Perino del Vaga was one of the most admired and influential Italian artists of the sixteenth century. Blending influences from Michelangelo, Raphael, and classical antiquity, his art, with its emphasis on grace, artifice, and effortless complexity, epitomizes the Late Renaissance style known as Mannerism. Perino's powers of invenzione (invention), a faculty much prized by sixteenth-century cognoscenti and writers on art, are abundantly on display in his drawings; far better known today than his paintings, they represent the apogee of his artistic achievement. Spanning the artist's thirty-year career and including all his drawings in New York collections, this exhibition celebrates the Metropolitan Museum's recent acquisition of two major works by Perino: a previously unknown Holy Family with the Infant Saint John the Baptist, one of only a few independent paintings from his hand, and the newly rediscovered Jupiter and Juno Reclining on a Marriage Bed, which ranks among his most beautiful and important drawings.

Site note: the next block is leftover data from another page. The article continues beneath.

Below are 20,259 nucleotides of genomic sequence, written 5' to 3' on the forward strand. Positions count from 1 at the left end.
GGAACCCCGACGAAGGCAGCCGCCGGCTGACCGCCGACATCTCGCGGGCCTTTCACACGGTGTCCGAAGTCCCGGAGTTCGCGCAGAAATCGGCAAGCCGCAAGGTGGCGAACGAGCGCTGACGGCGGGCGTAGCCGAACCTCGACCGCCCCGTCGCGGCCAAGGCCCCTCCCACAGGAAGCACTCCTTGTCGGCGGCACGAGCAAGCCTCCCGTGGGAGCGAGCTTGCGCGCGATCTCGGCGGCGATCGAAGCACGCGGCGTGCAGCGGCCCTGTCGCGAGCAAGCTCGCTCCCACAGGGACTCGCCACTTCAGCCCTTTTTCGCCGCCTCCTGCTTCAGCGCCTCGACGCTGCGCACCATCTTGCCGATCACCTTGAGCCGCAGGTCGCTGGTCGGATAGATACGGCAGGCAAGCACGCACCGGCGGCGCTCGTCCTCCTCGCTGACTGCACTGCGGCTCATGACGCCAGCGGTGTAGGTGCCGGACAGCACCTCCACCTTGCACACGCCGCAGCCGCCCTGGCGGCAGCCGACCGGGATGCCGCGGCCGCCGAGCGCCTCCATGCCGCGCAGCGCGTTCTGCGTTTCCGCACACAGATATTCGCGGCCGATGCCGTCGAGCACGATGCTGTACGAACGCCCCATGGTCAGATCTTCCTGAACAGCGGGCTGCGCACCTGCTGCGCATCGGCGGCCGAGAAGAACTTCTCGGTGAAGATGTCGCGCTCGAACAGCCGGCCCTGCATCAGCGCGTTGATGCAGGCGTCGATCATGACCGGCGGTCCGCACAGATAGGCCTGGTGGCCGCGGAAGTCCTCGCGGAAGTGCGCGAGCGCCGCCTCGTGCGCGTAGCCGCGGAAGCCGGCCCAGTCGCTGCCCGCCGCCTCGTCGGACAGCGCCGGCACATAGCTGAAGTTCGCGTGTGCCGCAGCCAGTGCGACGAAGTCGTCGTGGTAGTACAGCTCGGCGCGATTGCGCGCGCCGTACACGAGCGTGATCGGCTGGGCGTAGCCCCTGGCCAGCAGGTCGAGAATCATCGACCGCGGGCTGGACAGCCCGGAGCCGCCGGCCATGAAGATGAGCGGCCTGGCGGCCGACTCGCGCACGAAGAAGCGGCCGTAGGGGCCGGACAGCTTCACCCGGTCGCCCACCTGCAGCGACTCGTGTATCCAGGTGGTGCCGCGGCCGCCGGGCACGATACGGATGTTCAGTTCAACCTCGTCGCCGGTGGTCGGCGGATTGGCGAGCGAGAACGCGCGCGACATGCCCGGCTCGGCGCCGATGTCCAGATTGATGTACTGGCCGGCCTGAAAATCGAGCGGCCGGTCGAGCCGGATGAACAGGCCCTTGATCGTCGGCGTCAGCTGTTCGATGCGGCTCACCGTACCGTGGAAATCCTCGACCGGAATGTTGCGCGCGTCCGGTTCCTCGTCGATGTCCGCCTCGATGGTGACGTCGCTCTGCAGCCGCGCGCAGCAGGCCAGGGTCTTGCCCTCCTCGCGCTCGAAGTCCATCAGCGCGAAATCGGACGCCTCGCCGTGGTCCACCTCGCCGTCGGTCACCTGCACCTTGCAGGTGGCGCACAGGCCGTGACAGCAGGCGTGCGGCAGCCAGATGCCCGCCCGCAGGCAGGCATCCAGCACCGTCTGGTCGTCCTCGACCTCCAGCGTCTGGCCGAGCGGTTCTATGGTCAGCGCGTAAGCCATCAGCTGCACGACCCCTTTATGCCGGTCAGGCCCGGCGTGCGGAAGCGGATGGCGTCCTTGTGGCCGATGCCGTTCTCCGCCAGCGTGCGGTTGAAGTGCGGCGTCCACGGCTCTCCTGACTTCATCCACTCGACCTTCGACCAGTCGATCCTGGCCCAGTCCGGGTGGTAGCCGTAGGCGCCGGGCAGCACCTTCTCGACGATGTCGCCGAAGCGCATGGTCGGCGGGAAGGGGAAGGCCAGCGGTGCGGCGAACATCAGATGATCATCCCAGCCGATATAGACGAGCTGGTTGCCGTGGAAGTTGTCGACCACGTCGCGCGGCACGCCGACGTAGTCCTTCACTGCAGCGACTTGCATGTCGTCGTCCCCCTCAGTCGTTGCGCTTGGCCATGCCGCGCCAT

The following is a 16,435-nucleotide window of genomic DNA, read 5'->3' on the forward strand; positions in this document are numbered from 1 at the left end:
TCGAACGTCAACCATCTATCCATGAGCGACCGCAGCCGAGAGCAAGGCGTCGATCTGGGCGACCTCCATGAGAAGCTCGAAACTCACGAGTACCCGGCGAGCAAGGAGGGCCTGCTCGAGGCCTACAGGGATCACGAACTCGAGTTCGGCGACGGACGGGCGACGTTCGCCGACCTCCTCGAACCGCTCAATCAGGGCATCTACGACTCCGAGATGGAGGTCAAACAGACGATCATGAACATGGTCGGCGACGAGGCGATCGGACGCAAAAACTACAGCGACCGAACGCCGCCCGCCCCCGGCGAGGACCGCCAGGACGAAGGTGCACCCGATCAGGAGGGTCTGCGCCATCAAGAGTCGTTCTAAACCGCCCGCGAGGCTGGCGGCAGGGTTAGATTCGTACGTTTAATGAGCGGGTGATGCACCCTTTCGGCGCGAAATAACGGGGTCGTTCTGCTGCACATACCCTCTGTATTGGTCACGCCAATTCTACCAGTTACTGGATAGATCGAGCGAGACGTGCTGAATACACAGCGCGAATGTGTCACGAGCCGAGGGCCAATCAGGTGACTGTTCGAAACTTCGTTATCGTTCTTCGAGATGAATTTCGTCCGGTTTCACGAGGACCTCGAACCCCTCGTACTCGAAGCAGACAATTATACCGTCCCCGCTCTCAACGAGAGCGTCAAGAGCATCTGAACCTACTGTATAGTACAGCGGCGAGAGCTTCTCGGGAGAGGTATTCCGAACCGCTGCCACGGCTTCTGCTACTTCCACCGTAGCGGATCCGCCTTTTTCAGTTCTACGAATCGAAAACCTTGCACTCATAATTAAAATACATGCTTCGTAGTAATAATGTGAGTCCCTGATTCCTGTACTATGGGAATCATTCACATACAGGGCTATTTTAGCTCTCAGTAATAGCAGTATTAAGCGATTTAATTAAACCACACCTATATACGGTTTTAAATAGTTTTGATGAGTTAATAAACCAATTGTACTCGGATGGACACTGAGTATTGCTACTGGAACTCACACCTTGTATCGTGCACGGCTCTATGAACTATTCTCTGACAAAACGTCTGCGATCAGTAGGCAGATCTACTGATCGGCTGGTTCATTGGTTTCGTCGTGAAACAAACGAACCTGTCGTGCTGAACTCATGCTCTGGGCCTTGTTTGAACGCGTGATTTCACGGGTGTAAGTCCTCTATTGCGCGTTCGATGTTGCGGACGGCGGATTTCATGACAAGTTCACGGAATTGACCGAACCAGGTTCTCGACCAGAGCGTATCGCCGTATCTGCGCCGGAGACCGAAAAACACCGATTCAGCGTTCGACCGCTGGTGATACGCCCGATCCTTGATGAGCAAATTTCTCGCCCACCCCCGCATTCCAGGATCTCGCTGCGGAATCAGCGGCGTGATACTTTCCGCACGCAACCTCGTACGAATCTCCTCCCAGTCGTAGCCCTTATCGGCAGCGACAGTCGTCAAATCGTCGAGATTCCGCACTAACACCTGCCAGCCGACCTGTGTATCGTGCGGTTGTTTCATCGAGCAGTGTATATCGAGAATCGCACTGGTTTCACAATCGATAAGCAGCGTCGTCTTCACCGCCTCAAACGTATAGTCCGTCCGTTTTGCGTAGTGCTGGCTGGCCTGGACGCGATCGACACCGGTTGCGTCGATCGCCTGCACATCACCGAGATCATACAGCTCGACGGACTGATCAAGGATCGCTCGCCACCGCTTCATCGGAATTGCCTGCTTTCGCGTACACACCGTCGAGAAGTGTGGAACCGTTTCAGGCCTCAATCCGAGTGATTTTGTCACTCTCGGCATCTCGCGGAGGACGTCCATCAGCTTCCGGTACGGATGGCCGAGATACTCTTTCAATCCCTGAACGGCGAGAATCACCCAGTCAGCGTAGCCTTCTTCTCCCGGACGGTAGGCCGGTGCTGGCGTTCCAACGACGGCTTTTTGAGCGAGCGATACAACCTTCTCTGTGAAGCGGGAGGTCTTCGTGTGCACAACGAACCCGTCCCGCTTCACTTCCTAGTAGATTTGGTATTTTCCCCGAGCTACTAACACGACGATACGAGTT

Florentine by birth, Perino trained with Raphael in Rome and went on to become the preeminent fresco painter in the city. Following the Sack of Rome in 1527, he relocated to Genoa, where he worked for nearly a decade as court artist to Admiral-Prince Andrea Doria. His decorations in the Palazzo Doria introduced to Genoa the modern maniera all'antica, as the sophisticated, classicizing style of Raphael and his followers was known.
By 1537 Perino was back in Rome, which was undergoing a period of cultural renewal, and within a few years he had become court artist to Pope Paul III, assuming the role that Raphael had filled decades earlier for Pope Leo X. Like Raphael, Perino oversaw a large and industrious workshop, devising monumental compositions for the Vatican and elsewhere while entrusting much of the execution of his frescoes and stucco reliefs, as well as the rock crystals, embroideries, medals, and myriad other precious objects he designed, to his collaborators. Perino died in 1547 and was entombed in the Pantheon near Raphael—the master he loved, according to Vasari, as much as if he were his own son.